1 December 2016
As NHS privatisation gathers pace, these workers are taking action for the first time ever
On Thursday 1 December, Canary Wharf in London saw the exposing of another NHS privatisation scandal. And the revelations about the selling-off of some essential services will have a massive impact on both staff and patients alike.
A flash protest
The National Union of British Sign Language Interpreters (NUBSLI) held a flash protest outside the offices of LanguageLine Solutions (LLS). NUBSLI was demonstrating about the government’s awarding of contracts to the company. The union says that LLS – an agency for interpreters and the main NHS provider of interpreting services – has slashed its staff’s pay since it took over NHS contracts in Sheffield:
The protesters from NUBSLI chanted “Hey! Ho! Language Line must go!”. Security staff were present, but did not interfere with the demonstration:
Roger Lewis from Disabled People Against Cuts (DPAC) said that LLS treated sign language like ‘mime’. He also accused LLS of being a “cowboy company”, only interested in “making money” out of deaf people:
LLS won three contracts to deliver British Sign Language (BSL) interpreting services in Sheffield. But NUBSLI claims that the company achieved this by reducing interpreters’ pay and altering contracts, without any union consultation. The union also says that LLS has effectively reduced interpreters’ pay by 33%:
The substantial cut to fees… threatens the sustainability of the interpreting profession in this area, and as a result the access provision for the deaf community. Interpreters in London will also face the same cuts from 1 December 2016.
NUBSLI says it is with “reluctance” that it is now calling on its members to boycott LLS. This is the first time in the industry’s thirty-year history that interpreters have taken action. The union is asking interpreters not to accept any contracts with the company. It claims that LLS is trying to make “the interpreting community… simply comply with a huge cut to their fees”.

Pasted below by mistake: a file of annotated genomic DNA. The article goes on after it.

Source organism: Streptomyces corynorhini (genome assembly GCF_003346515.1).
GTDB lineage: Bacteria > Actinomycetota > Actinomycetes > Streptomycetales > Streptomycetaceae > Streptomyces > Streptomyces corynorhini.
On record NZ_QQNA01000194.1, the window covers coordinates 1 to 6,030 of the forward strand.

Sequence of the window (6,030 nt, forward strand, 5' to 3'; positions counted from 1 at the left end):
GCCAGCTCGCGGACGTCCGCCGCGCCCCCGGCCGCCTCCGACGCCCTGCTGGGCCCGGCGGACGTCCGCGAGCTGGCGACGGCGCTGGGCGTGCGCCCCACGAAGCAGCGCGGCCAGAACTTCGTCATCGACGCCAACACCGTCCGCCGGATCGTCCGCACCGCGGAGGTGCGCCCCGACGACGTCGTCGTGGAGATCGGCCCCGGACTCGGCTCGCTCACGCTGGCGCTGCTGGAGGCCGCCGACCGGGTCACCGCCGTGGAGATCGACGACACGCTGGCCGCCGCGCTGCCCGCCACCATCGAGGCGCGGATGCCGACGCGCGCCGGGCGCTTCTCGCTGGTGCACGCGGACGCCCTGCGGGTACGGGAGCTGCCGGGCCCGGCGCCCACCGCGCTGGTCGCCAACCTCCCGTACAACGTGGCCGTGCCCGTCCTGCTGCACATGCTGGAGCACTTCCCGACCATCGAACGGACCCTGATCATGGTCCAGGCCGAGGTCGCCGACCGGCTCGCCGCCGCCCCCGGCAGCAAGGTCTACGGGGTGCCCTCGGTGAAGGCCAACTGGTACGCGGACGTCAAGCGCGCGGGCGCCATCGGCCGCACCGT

Directly affecting patients
But it’s the reality of the effect LLS cuts to pay will have on deaf patients that’s most worrying. As a blog on NUBSLI website outlines, interpreters will now have to take on multiple appointments to earn enough money. But this could mean patients’ appointments will have to be shortened. Or even missed altogether. This is because of delays, a lack of services at hospitals and waiting times. And overall, this has a negative effect on patients, due to increased anxiety, confusion and stress. As the anonymous blogger said:
Interpreters can’t rush health appointments. There is too much risk involved and deaf patients deserve a quality service. They won’t get this when interpreters are clock watching and worried about getting to the next appointment.
Ironically, now the UK has voted for Brexit, the EU parliament just passed a resolution demanding the number of sign language interpreters is drastically improved. EU law on interpreters had not been updated since 1988. But the EU parliament’s first deaf female MEP, Helga Stevens, said of the resolution she helped initiate:
There is a clear shortage of sign language interpreters. Many deaf people are unable to fully take part in society. This resolution is a milestone for deaf people and sign language interpreters alike. […]